Normally the place to start is with the measuring of the Warp, but it takes a good bit of time to measure out warp, even with a warping reel. Warping reels are faster and easier on a person than a warping board, but both do the job very well.
In deciding how much warp you will need the first thing you need to do is decide how wide your project is going to be and how long you want it. Our project is going to be 12 inches wide and 108 inches long. We are going to be using a 12 dent reed, so we need to multiply 12 inches (width) by 12 which is the reed dent and that will give us 144 Threads. I like a 2 selvage floating selvage so I must add 4 threads to the 144 giving me a total of 148 threads. Since we will be making this scarf 108 inches long our warp must be 108 inches plus whatever waste we think we will loose on the loom. We will have to add what ever amount of waste there will be. We will use 12 inches to the 108, giving us a total of 120 inches of warp. This means that we need 148 threads 120 inches long. We will need a total of a minimum of 493 yards for the warp. In calculating for a balanced weave, which is what we will be doing, you will need as much weft thread as warp thread. I like to give myself a little extra so I usually add 1-2 yards, and if you want fringe you have to figure that in with the warp. Other weaves have different requirements, such as warp faced takes approximately twice as much warp thread as weft, and a weft-faced almost twice as much weft thread as warp thread. With this in mind we will need approximately 1000 yards for this scarf.
The cross is one of the most important parts of securing the warp for the loom. Tie the cross securely so that you will not loose it. You will want to tie in amounts of warp threads that are easy to handle. I like to tie a shoe string around bundles of 25 threads when counting and stop my bundles at 100 threads because its easiest for me to hold. Chain the warp by starting with a large loop at the tail end of the warp threads and pull a loop through this first loop with the warp threads until you have a chain that controls all the warp. Bring this bundle to the front beam of the loom and drape over the beam.
At first make your thread bundles small, maybe 25 threads so you can control the warp threads easier. Also because the bundles are 120 inches long and short, unchain the warp and let it drape over the front beam while you work, otherwise you would leave the majority of it in the chain. Place your fingers in the cross in the most comfortable position for you to hold for a length of time that may become long enough to be tiring. When you have the bundle in your fingers with the cross secure in such a way you feel you will not loose it cut the loop end freeing up all the threads so you can pull them one at a time through the reed.
I pin my beater frame to the frame of the loom so that it will not move with a pin that goes through the upright of the beater on both sides of the loom and into the frame of the loom. If you do not want to drill this hole, or your loom will not permit it you can tie it with shoe laces or cord, but its not as stable.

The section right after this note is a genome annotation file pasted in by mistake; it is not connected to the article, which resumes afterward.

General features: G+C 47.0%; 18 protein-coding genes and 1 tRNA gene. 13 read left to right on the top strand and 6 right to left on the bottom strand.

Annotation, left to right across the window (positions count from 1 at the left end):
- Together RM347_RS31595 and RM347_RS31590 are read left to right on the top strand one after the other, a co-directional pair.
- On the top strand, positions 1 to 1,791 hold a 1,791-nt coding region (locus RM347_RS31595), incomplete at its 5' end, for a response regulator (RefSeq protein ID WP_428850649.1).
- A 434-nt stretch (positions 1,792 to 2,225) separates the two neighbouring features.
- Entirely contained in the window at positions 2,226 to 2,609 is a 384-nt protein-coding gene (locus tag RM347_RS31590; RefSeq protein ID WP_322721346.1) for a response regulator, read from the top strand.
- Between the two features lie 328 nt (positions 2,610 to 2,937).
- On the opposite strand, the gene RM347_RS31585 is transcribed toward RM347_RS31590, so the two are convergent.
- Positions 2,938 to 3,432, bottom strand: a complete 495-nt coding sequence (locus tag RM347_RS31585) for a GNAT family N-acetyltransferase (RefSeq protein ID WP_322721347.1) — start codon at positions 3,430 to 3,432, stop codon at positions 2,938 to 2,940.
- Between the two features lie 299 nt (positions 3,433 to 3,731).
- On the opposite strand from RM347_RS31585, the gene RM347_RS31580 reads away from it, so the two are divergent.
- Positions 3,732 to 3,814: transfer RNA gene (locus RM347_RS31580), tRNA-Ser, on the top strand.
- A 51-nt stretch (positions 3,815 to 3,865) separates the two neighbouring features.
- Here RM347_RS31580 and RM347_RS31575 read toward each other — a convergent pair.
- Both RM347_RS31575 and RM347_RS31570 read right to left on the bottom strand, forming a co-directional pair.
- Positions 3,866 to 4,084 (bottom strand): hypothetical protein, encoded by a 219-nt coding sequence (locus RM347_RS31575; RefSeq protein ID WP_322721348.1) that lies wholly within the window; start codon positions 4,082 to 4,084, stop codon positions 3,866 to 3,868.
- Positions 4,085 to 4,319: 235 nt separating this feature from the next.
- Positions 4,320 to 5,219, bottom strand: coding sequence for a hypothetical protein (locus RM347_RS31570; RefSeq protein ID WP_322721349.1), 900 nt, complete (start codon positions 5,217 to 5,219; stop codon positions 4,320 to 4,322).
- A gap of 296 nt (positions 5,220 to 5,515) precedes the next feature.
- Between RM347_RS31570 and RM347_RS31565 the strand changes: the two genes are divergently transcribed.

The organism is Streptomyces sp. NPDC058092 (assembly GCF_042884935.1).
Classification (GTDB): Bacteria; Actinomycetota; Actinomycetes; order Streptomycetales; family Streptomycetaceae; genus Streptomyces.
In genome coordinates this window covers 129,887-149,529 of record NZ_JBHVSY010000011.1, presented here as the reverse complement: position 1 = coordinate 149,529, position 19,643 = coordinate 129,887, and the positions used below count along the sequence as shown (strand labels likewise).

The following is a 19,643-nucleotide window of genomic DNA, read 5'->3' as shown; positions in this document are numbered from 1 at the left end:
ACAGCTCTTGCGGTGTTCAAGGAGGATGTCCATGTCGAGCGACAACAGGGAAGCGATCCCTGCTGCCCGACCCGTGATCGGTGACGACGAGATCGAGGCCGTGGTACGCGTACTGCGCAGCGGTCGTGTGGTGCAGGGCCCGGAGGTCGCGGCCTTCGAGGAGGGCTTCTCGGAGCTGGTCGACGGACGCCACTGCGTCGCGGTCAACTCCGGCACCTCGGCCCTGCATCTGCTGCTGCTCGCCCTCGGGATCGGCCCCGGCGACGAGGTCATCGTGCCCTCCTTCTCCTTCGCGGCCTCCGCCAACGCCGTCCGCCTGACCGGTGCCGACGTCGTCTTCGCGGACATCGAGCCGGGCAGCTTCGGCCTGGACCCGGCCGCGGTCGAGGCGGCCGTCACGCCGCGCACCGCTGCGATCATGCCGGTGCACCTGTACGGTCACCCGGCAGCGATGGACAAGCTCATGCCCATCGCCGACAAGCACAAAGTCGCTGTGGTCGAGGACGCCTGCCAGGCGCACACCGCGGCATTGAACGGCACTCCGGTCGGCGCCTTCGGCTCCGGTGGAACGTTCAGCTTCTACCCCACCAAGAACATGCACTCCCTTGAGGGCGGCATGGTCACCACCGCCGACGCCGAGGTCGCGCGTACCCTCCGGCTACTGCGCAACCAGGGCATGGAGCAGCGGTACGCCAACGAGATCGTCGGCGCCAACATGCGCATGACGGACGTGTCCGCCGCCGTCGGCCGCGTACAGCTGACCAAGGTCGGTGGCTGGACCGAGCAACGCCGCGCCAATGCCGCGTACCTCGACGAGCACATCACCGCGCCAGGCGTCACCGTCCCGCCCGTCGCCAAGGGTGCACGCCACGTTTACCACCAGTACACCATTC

Measure the reed and find the center and mark the reed with something that you can leave there, like a thread, marks a lot, etc. Then at slot 74 (which is half of the warp threads) place the reed hook through the reed to mark your slot. If you have a weaver’s ruler its simpler to find “center 0". A weaver’s ruler starts and the center of the ruler and numbers from the center left and right to the end of the ruler. Just try to make sure you have the same number of inches for the threads on both sides of “center 0" to balance the warp.
Lean up against the breast beam in a position that you can pull the threads through the reed one at a time with as little stress as possible to your body. Then at the side easiest for you to work from (I start on the right side of the reed) begin by pulling 2 threads through the reed for the floating selvage. Then proceed to pull the warp thread through the reed one at a time until you reach the end of the threads on the opposite side of the reed.. Don’t forget the 2 threads that make the floating selvage on the far end of the reed.
Tie the warp thread on the harness side of the reed in bundles as you go to keep any accidental bumping or some such that will pull out the threading you have just made.
Now you are ready to start threading the harnesses. Pull the pins out of the beater sides and let the beater rest against the castle of the loom. At the back side of the loom you will fold the back beam as close to the loom as you can, and secure it. If you can, remove the back breast beam so you can get as close to the harnesses as possible. At this point your pattern should already be picked and you should know the threading that you will be using. I like to write my threading pattern down on an 8 X 11 paper in a clip board in the number of harnesses I have. With a 4 harness loom I will write my pattern down in lots of 4 threads. Example: we are using a 1234 twill type threading we won’t need to do this, but will separate the heddles 4 at a time to thread. We will thread from the back of the loom 4321 twice for a bundle of 8 threads and tie a knot in the end of the threads. The first and the last bundle will have 10 threads because they will contain the selvages.